source: Ultrasound Obstet Gynecol

Summary

[Posted 27/Jan/2023]

AUDIENCE: Ob/Gyn, Neurology, Family Medicine

KEY FINDINGS: Low-normal cervical length (25-30 mm) as measured before in-utero laparotomy-assisted fetoscopic spina bifida repair may increase the risk of adverse perinatal outcomes, including PPROM and preterm birth, leading to higher rates of neonatal complications. These data warrant further research and are of critical relevance for clinical teams considering the eligibility of patients for in-utero spina bifida repair. Based on this evidence, patients with a low-normal cervical length should be aware of their increased risk for adverse perinatal outcome.

BACKGROUND: Aim of this study i to determine if preoperative cervical length in the low-normal range increases the risk of adverse perinatal outcome in patients undergoing fetoscopic spina bifida repair.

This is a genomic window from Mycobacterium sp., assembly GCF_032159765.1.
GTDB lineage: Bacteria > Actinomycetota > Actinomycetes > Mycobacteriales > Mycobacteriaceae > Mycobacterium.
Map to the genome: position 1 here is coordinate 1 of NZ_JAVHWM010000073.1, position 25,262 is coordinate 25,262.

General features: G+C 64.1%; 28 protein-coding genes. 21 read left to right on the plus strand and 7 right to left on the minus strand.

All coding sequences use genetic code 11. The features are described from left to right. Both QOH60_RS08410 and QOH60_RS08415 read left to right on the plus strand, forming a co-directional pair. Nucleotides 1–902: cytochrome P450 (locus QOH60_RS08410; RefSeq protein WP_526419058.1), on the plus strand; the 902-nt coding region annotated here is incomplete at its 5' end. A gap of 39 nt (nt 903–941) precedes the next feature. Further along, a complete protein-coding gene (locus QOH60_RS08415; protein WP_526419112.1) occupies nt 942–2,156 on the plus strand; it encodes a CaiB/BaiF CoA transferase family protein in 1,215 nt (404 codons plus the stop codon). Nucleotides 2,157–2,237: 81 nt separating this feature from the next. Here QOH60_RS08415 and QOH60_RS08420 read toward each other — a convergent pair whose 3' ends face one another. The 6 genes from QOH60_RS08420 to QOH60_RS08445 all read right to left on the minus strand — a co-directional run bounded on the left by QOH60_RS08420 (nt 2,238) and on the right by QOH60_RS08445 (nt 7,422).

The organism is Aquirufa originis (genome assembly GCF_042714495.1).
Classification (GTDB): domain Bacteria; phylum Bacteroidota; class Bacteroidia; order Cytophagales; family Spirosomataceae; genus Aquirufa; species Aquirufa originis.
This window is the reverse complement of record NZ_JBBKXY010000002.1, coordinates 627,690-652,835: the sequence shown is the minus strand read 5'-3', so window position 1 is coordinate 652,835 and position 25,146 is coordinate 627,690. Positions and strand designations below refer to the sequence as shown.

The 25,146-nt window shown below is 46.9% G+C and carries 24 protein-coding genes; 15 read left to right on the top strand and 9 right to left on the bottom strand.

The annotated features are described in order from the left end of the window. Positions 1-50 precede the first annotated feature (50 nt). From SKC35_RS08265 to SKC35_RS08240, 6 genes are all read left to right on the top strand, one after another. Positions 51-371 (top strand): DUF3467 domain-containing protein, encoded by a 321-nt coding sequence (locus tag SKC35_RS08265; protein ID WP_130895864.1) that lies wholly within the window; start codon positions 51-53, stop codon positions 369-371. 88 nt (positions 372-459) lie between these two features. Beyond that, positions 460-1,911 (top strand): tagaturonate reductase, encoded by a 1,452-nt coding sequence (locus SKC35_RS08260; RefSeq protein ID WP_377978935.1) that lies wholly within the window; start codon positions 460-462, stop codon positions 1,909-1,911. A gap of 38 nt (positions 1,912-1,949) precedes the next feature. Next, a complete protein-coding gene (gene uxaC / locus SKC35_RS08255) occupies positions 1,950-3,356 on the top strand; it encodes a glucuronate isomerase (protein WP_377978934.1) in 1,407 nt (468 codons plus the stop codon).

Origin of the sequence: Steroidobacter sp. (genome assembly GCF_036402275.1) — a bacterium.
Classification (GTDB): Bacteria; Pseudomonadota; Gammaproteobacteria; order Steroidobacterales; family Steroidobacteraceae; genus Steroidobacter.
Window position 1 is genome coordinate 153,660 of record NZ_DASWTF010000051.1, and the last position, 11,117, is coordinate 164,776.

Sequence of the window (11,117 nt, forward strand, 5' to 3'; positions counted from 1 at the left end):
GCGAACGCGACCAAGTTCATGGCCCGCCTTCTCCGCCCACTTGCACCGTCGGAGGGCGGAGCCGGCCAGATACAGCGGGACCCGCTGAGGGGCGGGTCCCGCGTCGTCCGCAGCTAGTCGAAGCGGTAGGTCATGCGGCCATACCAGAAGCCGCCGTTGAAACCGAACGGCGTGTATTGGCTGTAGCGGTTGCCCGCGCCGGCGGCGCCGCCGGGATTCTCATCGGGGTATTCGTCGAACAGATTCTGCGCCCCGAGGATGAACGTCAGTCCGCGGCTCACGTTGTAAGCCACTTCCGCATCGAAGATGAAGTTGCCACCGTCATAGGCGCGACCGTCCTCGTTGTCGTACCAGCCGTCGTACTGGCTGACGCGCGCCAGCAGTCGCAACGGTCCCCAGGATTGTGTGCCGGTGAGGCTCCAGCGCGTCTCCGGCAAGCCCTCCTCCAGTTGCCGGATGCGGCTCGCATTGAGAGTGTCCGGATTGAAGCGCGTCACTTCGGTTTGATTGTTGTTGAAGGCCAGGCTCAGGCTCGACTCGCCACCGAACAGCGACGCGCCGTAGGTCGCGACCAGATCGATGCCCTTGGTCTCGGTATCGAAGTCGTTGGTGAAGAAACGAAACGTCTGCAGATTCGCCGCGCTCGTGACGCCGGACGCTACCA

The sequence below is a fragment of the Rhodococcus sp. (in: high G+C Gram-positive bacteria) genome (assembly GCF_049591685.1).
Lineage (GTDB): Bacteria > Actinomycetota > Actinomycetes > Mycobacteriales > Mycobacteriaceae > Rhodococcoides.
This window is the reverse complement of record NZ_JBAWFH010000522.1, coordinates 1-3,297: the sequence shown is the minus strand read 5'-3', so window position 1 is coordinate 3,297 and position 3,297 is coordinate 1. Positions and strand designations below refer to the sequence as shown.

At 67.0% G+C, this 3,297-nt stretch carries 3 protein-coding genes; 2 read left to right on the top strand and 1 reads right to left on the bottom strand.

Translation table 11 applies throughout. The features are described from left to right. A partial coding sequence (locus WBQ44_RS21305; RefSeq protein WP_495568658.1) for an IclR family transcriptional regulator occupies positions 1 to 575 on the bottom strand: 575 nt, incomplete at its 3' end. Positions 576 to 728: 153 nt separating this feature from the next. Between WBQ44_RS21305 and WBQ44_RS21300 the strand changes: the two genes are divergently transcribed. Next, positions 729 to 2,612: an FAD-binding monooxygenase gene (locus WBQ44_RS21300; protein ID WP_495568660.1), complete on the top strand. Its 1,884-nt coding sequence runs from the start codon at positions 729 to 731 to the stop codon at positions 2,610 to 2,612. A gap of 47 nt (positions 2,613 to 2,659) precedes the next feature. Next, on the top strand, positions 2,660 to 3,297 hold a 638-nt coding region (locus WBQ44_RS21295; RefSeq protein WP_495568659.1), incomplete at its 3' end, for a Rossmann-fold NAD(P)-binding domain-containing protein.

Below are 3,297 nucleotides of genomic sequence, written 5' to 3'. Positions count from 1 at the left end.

DETAILS: This was a retrospective cohort study of patients who underwent fetal spina bifida repair between September 2014 and May 2022 at a single center. Cervical length was measured on transvaginal ultrasound during the week before surgery. Eligibility for laparotomy-assisted fetoscopic spina bifida repair was as per the criteria of the Management of Myelomeningocele Study, although maternal body mass index (BMI) up to 40 kg/m2 was allowed. Laparotomy-assisted fetoscopic spina bifida repair was performed, with carbon dioxide insufflation via two 12-French ports in the exteriorized uterus. All patients received the same peri- and postoperative tocolysis regimen, including magnesium sulfate, nifedipine and indomethacin. Postoperative follow-up ultrasound scans were performed either weekly ( 32 weeks' gestation) or twice a week (< 32 weeks). Perinatal outcome was compared between patients with a preoperative cervical length of 25-30 mm vs those with a cervical length > 30 mm. Logistic regression analyses and generalized linear mixed regression analyses were used to predict delivery at less than 30, 34 and 37 weeks' gestation. The study included 99 patients with a preoperative cervical length > 30 mm and 12 patients with a cervix 25-30 mm in length. One further case which underwent spina bifida repair was excluded because cervical length was measured > 1 week before surgery. No differences in maternal demographics, gestational age (GA) at surgery, duration of surgery or duration of carbon dioxide uterine insufflation were observed between groups. Cases with low-normal cervical length had an earlier GA at delivery (median (range), 35.2 (25.1-39.7) weeks vs 38.2 (26.0-40.9) weeks; P = 0.01), higher rates of delivery at < 34 weeks (41.7% vs 10.2%; P = 0.01) and < 30 weeks (25.0% vs 1.0%; P < 0.01) and a higher rate of preterm prelabor rupture of membranes (PPROM) (58.3% vs 26.3%; P = 0.04) at an earlier GA (mean ± SD, 29.3 ± 4.0 weeks vs 33.0 ± 2.4 weeks; P = 0.05) compared to those with a normal cervical length. Neonates of cases with low-normal cervical length had a longer stay in the neonatal intensive care unit (20 (7-162) days vs 9 (3-253) days; P = 0.02) and higher rates of respiratory distress syndrome (50.0% vs 14.4%; P < 0.01), sepsis (16.7% vs 1.0%; P = 0.03), necrotizing enterocolitis (16.7% vs 0%; P = 0.01) and retinopathy (33.3% vs 1.0%; P < 0.01). There was an association between preoperative cervical length and risk of delivery at < 30 weeks which was significant only for patients with a maternal BMI < 25 kg/m2 (odds ratio, 0.37 (95% CI, 0.07-0.81); P = 0.02).